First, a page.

➽ This Twitter thread, in which a journalist accuses a podcast called Soldier of Misfortune of blatantly ripping off his reporting without attribution, made the rounds earlier this week. Stories like this have popped up time and time again within the true-crime podcast scene in particular; this is just the latest. For the writers and journalists in the crowd, has something like this happened to you before? Hit me up.
➽ The Experiment, the audio magazine series co-produced by The Atlantic and WNYC Studios, is coming to an end on May 26. According to an internal WNYC memo, this development comes as a result of The Atlantic deciding to move its podcast strategy in “a new direction.” (Of note: The magazine hired a new executive producer of audio, Claudine Ebeid, in December.) Staffers on The Experiment will be distributed across the rest of WNYC Studios, which also attached another announcement to the memo: The publisher is bringing back More Perfect, the Radiolab spinoff focused on the Supreme Court, and it will be rebooting the series around Julia Longoria, who hosted The Experiment.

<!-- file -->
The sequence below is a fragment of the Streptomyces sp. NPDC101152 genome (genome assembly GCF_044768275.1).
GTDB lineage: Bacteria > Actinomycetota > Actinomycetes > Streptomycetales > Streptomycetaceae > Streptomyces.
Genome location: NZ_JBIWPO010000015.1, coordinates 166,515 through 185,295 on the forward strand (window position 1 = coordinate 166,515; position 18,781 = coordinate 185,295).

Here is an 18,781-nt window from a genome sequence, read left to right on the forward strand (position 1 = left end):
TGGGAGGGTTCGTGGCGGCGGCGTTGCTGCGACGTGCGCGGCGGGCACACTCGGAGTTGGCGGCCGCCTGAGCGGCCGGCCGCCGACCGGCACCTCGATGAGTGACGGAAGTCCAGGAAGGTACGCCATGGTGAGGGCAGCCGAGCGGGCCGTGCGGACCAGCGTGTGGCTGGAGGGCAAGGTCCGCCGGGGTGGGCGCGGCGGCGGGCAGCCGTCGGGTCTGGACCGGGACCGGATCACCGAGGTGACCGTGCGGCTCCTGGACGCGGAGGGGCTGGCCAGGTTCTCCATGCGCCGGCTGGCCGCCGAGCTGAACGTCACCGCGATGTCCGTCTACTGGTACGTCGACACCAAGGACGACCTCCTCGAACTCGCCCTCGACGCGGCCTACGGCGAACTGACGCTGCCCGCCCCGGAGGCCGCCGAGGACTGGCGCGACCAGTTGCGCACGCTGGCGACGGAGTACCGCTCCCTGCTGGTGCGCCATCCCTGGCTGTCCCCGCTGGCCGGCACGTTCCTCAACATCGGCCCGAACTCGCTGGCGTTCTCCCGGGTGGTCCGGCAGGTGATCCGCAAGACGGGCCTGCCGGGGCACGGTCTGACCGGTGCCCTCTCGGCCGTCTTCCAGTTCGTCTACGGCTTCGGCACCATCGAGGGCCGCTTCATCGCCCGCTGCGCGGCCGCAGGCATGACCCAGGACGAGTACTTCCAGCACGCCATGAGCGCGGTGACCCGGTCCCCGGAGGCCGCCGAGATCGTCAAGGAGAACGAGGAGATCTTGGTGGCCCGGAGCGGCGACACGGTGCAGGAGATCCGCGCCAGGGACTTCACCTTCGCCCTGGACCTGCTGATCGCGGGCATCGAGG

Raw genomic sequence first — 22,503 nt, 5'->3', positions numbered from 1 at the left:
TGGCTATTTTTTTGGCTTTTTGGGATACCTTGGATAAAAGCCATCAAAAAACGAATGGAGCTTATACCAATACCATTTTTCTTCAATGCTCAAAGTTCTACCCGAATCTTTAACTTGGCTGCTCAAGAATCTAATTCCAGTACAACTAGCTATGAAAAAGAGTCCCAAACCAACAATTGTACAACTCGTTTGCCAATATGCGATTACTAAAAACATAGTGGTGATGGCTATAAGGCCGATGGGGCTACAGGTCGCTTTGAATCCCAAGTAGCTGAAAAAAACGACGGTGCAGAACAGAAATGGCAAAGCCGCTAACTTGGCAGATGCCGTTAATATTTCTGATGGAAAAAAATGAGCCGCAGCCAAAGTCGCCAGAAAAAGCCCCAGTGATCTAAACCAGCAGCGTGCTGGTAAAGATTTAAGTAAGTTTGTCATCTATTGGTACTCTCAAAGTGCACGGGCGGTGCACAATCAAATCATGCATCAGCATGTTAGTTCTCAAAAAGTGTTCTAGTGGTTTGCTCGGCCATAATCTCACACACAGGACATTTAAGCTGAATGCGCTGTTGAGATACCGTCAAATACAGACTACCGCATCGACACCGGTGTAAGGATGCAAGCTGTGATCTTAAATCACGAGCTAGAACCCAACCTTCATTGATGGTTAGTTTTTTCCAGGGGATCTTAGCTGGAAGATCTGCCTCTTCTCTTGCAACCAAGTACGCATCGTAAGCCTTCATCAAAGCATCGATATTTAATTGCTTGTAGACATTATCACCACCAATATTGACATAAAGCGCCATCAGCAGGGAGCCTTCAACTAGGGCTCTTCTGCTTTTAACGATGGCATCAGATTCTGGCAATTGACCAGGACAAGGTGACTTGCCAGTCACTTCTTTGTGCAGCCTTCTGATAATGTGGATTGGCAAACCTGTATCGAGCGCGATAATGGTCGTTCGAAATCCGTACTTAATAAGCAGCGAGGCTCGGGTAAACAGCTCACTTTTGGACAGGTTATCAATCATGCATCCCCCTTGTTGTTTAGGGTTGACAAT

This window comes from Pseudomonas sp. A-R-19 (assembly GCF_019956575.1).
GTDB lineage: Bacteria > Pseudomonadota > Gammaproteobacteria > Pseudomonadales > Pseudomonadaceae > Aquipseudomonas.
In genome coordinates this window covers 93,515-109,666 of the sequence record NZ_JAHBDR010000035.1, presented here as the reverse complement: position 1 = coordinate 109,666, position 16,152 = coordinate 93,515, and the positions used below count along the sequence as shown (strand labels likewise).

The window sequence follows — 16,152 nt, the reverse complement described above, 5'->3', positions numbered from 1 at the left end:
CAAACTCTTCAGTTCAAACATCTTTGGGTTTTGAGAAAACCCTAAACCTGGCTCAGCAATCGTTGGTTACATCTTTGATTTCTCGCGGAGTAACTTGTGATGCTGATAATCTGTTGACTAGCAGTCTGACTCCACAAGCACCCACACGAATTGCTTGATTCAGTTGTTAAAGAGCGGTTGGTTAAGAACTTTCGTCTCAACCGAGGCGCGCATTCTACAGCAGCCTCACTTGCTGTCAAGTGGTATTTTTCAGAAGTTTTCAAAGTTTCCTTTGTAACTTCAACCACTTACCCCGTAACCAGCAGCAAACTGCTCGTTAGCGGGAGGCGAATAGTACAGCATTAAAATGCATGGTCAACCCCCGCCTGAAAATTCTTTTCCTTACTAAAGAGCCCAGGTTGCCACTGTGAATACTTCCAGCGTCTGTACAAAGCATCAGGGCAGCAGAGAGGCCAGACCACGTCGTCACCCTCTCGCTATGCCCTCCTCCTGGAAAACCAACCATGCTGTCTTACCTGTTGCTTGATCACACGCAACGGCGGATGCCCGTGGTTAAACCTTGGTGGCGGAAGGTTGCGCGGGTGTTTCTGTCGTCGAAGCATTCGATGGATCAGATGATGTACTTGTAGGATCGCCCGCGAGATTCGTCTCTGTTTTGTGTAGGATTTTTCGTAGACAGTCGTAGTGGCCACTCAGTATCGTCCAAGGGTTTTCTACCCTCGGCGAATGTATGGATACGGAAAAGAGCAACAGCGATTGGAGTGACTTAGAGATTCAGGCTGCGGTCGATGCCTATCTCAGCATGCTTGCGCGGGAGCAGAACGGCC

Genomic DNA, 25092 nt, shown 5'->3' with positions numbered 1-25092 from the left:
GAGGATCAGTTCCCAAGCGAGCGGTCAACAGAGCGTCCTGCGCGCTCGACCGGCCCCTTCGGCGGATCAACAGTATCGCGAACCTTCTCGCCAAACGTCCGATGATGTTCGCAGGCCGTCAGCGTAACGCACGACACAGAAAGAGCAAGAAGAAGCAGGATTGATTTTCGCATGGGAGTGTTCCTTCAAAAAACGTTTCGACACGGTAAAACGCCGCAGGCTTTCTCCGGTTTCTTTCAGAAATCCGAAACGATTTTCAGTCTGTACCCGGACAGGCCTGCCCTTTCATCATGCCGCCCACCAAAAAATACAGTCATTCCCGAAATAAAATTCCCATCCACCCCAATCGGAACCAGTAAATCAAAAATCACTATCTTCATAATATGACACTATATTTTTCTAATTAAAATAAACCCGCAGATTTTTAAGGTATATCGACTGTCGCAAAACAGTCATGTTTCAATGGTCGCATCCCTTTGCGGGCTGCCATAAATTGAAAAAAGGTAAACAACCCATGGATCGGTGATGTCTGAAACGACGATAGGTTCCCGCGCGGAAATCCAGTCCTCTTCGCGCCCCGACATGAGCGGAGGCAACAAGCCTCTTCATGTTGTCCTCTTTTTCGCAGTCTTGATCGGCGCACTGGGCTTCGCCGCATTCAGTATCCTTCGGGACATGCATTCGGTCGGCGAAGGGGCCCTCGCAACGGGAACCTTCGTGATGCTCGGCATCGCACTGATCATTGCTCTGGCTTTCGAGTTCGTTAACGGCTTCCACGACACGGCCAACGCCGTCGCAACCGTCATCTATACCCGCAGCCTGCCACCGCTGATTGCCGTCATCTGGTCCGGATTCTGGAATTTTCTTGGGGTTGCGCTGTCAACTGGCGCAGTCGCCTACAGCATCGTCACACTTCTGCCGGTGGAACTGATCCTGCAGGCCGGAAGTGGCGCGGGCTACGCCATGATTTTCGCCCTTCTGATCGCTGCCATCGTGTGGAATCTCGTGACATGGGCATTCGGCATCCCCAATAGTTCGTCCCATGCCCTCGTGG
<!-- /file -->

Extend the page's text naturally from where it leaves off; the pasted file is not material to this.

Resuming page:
➽ The New York Times’ Still Processing returns with a new season tomorrow. Jenna Wortham is off this season, leaving Wesley Morris to lead the stretch with a series of guest co-hosts.
➽ Speaking of Morris and Wortham, they’re set to be guests on Partners, Hrishikesh Hirway’s side project with Mailchimp about creative duos, which is back with another season today.
➽ Gimlet Media’s head of content, Lydia Polgreen, is leaving the Spotify division to return to the New York Times, where she’ll be an “Opinion” columnist. The search is on for a new head honcho. Speculate away about what this means for the once-buzzy Gimlet Media. In related Spotify news, the Parcast Union has reached a tentative deal with the Swedish audio streaming platform, averting a potential strike. Also, the company continues its effort to make live audio a meaningful component of its experience. Say, what happened to Clubhouse?
➽ Missed this last week, but apparently iHeartMedia wants to build a “new NFT network for podcasts,” whatever that means. “This is really pushing the envelope to pressure test the assumptions we have around what is IP, what is a host, and what is talent,” Conal Byrne, president of iHeart’s podcast division, told Axios. Like, what is time, man? What are nation-states, actually? [Hits blunt.]
And that’s a wrap for 1.5x Speed! Hope you enjoyed it. We’re back next week, but in the meantime: Send podcast recommendations, feedback, or just say hello at firstname.lastname@example.org.